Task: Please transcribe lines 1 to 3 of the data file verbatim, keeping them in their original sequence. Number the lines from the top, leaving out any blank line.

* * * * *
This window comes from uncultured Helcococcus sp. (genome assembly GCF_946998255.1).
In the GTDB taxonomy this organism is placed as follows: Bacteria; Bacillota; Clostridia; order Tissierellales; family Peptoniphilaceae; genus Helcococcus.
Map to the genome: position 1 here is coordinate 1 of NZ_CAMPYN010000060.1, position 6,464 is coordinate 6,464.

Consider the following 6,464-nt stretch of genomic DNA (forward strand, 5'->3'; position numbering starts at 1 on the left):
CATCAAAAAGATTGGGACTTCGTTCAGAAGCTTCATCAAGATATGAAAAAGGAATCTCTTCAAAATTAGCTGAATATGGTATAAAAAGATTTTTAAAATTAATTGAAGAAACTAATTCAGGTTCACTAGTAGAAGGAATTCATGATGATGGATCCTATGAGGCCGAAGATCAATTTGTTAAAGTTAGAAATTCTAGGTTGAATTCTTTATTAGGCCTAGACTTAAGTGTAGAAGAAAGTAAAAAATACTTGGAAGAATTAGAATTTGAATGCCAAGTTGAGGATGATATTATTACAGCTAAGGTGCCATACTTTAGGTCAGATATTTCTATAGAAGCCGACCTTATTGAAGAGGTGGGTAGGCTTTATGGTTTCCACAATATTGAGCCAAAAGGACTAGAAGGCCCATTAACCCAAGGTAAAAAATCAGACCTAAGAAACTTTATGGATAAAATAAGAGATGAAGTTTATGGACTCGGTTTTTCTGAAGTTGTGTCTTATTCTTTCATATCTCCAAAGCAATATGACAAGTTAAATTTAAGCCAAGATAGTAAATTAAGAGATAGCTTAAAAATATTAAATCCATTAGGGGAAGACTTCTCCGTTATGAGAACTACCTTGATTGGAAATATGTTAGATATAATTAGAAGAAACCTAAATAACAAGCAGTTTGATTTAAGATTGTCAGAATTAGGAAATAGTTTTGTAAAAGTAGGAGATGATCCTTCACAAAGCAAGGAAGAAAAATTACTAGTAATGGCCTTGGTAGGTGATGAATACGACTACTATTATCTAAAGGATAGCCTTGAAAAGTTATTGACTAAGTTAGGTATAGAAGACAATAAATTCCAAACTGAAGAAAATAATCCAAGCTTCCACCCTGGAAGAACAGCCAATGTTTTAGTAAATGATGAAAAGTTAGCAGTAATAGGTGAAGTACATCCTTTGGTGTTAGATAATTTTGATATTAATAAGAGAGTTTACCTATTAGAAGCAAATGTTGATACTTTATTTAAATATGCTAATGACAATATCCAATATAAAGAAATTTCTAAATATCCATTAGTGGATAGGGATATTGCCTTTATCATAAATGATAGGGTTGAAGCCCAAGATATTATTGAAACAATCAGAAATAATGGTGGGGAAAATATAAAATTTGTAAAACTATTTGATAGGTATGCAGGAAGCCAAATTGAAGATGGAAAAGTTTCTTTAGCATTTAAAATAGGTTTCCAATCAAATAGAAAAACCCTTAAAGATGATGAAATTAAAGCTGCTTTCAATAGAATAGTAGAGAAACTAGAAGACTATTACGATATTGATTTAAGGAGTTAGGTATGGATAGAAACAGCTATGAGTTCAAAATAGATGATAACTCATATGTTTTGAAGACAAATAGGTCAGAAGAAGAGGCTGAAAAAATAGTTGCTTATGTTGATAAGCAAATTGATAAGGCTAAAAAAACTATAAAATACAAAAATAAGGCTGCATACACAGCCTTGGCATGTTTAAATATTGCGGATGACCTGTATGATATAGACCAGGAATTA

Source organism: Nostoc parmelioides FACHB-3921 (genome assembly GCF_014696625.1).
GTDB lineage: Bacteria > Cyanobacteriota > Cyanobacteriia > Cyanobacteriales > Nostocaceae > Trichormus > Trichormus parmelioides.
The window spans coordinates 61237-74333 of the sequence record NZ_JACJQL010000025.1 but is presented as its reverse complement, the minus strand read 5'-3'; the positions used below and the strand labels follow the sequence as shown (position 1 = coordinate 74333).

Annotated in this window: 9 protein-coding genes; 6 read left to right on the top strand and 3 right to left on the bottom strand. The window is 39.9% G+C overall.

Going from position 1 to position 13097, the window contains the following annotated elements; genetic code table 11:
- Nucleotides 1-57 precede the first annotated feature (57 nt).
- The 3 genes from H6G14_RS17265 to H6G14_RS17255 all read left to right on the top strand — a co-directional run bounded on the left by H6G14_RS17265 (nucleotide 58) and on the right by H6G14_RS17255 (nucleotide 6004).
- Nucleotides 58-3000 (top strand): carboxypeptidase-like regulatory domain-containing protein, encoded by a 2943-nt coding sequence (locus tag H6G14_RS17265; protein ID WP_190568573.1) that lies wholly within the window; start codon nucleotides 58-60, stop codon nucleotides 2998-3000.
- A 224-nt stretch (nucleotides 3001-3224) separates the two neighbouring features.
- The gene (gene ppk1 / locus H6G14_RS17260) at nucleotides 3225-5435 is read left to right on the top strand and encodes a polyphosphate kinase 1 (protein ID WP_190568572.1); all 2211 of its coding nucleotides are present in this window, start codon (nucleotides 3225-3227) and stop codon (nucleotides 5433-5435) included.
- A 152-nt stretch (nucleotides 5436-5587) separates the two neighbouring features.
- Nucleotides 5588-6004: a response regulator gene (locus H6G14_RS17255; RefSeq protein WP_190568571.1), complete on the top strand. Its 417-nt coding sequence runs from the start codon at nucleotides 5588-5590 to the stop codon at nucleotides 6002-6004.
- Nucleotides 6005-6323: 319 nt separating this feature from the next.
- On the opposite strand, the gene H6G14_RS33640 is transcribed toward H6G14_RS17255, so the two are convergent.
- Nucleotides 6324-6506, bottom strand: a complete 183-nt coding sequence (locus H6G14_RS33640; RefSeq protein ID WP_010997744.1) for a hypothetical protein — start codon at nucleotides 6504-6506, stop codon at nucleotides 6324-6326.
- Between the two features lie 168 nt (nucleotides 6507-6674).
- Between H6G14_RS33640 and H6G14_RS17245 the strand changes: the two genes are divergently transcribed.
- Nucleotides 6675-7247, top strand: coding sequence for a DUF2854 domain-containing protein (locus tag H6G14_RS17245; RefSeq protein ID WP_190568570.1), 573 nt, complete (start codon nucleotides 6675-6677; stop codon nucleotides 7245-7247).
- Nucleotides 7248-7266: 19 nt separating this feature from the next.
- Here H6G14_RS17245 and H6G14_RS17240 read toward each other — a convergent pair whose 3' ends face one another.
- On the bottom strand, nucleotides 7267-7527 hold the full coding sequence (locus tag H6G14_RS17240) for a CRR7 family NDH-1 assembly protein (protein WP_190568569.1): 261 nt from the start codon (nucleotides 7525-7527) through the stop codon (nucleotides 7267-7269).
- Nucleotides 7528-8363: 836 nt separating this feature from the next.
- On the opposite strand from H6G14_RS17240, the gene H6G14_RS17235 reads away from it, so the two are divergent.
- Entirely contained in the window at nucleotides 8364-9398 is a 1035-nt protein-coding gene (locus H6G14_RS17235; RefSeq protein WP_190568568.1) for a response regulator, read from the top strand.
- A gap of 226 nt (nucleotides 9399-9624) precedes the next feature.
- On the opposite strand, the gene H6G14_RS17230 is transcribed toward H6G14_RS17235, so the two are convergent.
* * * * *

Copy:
This window comes from uncultured Helcococcus sp. (genome assembly GCF_946998255.1).
In the GTDB taxonomy this organism is placed as follows: Bacteria; Bacillota; Clostridia; order Tissierellales; family Peptoniphilaceae; genus Helcococcus.
Map to the genome: position 1 here is coordinate 1 of NZ_CAMPYN010000060.1, position 6,464 is coordinate 6,464.